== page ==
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Dynamic Resonance, Timing, and impoliteness of Interruptions in Chinese Everyday Conversations.

Research output: Contribution to conference - Without ISBN/ISSN Abstractpeer-review

Publication date07/2019
<mark>Original language</mark>English
Event14th Annual Lancaster Postgraduate Conference in Linguistics and Language Teaching - Lancaster University, Lancaster, United Kingdom
Duration: 11/07/201911/07/2019


Conference14th Annual Lancaster Postgraduate Conference in Linguistics and Language Teaching
Country/TerritoryUnited Kingdom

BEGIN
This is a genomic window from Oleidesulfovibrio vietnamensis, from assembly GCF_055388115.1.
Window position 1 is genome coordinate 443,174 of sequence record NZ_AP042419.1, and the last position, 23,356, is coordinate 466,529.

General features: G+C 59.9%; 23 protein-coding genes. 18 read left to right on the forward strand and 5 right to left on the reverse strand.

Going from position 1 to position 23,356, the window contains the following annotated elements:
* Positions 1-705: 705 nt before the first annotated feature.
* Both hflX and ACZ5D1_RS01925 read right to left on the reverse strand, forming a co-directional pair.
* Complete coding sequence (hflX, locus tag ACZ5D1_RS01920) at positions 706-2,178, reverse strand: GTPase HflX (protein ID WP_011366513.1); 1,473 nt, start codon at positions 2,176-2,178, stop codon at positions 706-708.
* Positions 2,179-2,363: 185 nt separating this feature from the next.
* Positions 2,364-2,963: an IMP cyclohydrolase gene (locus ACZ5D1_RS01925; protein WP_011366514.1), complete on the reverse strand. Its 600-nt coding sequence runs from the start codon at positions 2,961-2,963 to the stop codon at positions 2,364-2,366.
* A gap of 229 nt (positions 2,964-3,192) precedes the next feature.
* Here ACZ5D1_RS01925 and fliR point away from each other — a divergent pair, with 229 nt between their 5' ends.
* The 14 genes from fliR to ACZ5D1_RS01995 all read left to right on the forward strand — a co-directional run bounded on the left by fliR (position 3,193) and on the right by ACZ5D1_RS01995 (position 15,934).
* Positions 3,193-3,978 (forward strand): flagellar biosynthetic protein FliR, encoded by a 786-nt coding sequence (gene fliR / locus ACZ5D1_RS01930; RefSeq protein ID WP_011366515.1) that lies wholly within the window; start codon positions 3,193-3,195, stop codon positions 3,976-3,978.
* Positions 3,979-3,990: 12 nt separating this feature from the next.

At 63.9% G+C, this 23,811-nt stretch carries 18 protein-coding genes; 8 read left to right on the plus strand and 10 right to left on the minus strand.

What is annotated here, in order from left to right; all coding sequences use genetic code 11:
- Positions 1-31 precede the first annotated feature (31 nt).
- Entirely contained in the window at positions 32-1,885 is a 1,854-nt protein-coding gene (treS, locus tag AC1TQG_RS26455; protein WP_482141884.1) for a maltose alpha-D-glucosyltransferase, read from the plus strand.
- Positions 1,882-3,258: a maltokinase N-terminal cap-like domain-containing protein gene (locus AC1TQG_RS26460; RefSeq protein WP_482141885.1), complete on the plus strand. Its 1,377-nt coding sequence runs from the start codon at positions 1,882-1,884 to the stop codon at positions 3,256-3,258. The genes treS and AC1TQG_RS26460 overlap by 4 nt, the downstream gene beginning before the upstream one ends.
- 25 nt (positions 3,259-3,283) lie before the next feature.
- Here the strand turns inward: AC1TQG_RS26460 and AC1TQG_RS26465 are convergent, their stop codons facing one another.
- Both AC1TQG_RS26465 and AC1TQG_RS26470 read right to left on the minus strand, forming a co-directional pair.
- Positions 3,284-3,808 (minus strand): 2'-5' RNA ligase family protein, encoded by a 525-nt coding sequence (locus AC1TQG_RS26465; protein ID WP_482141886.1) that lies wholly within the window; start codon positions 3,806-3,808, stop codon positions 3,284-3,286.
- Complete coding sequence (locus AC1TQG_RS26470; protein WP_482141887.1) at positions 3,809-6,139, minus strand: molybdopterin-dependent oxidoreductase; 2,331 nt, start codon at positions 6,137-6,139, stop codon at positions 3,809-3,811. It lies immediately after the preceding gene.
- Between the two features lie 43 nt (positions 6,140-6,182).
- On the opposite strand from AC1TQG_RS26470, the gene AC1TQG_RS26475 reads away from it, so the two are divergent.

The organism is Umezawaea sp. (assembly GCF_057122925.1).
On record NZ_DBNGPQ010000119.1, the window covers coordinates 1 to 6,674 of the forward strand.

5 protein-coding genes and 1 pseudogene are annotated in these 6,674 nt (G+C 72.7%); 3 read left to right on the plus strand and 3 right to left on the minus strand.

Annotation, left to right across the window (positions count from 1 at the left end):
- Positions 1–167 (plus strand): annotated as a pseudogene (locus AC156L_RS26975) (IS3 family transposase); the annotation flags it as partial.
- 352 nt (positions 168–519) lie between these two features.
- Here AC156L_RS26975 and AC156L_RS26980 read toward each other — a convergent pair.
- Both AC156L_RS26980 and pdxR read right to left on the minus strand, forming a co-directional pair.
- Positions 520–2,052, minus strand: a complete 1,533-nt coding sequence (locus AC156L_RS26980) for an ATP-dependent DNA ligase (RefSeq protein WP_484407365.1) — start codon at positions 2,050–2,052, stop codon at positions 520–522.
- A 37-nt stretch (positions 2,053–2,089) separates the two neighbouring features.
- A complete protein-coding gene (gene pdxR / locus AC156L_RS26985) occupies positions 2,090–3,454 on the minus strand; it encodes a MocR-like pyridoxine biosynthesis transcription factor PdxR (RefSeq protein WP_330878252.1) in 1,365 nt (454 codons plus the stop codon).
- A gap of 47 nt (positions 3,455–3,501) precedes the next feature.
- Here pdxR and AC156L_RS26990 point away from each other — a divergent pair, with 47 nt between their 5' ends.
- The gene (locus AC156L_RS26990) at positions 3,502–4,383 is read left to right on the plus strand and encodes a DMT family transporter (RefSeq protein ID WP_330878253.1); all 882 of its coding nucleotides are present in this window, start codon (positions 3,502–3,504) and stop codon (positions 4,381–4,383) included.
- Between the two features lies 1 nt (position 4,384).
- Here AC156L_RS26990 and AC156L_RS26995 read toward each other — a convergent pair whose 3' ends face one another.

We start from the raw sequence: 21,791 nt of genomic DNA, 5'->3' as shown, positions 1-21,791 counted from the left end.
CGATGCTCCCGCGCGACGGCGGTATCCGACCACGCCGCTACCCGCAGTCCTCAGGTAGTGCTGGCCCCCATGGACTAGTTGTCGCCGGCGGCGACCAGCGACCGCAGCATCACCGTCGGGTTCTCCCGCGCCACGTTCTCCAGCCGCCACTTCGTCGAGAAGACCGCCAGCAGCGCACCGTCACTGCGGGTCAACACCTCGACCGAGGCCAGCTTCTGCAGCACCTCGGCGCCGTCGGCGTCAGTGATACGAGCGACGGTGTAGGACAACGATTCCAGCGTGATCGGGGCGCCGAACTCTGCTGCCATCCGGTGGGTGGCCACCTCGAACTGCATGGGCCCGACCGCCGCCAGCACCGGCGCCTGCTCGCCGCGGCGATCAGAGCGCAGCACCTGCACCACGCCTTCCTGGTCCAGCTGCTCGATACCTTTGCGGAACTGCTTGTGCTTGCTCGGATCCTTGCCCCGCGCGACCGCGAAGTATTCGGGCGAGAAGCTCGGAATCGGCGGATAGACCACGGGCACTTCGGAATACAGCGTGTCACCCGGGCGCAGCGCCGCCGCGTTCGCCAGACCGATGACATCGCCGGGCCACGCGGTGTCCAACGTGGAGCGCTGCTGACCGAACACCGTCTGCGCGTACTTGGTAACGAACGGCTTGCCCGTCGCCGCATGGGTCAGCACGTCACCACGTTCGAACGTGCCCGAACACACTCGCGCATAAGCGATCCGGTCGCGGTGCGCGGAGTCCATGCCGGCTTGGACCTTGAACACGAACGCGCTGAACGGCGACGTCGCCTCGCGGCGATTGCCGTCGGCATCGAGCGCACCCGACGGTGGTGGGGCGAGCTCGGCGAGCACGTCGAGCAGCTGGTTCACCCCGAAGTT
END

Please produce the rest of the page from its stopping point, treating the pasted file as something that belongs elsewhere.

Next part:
Research into interruption, confined to Conversation Analysis, has centred on various systemic classifications and the connection with gender (Beattie, 1981; Zimmerman & West, 1975), power relations (Farley, 2008; Ferguson 1977; O’Reilly, 2006, 2008). Myriads of incongruent classifications account for the differing and even contrasting findings in terms of its relationship with other social parameters (Hutchby, 1992). The current study, embarking on a functional view of the definition and classification, explores its generation and interplay with (im)politeness by drawing on dynamic resonance, timing. As the “catalytic activation of affinities across utterances” (Du Bois, 2014: 372)”, resonance can be represented via borrowing conventionalised utterances (systemic resonance) by the prior speaker or dynamically creating new constructions (dynamic resonance) based on the previous ones. Using the CALLHOME Mandarin Chinese corpus, I choose 120 unscripted naturally occurring telephone conversations between native speakers of Mandarin Chinese. I will focus on interruptions which are initiated in the course of the current turn, be it supportive or intrusive. This study aims at answering under the context of everyday conversations (a) When do interruptions occur and how do interrupting turns interplay textually with previous turns? (b) How do timing and resonance of interruptions intersect with (im)politeness (Hotgraves, 2001; Jonanthan, 2011)? Based on 20 pilot study conversation, I propose three formulae of dynamic resonance: (a) Addition (X → X+Y), the new construction consisting of an intact original construction and a new one; (b) Substitution (X → X’), the new construction consisting of a syntactically or semantically modified original one; (c) Fusion (X+Y+…+ (N) → T), the new construction merging the prior two or more constructions syntactically or semantically. Timing is divided into three groups: turn-initial, turn-middle, and turn-final. The investigation of timing and resonance in interruption turns are expected to make contributions to the linguistic representation of impoliteness in interactions.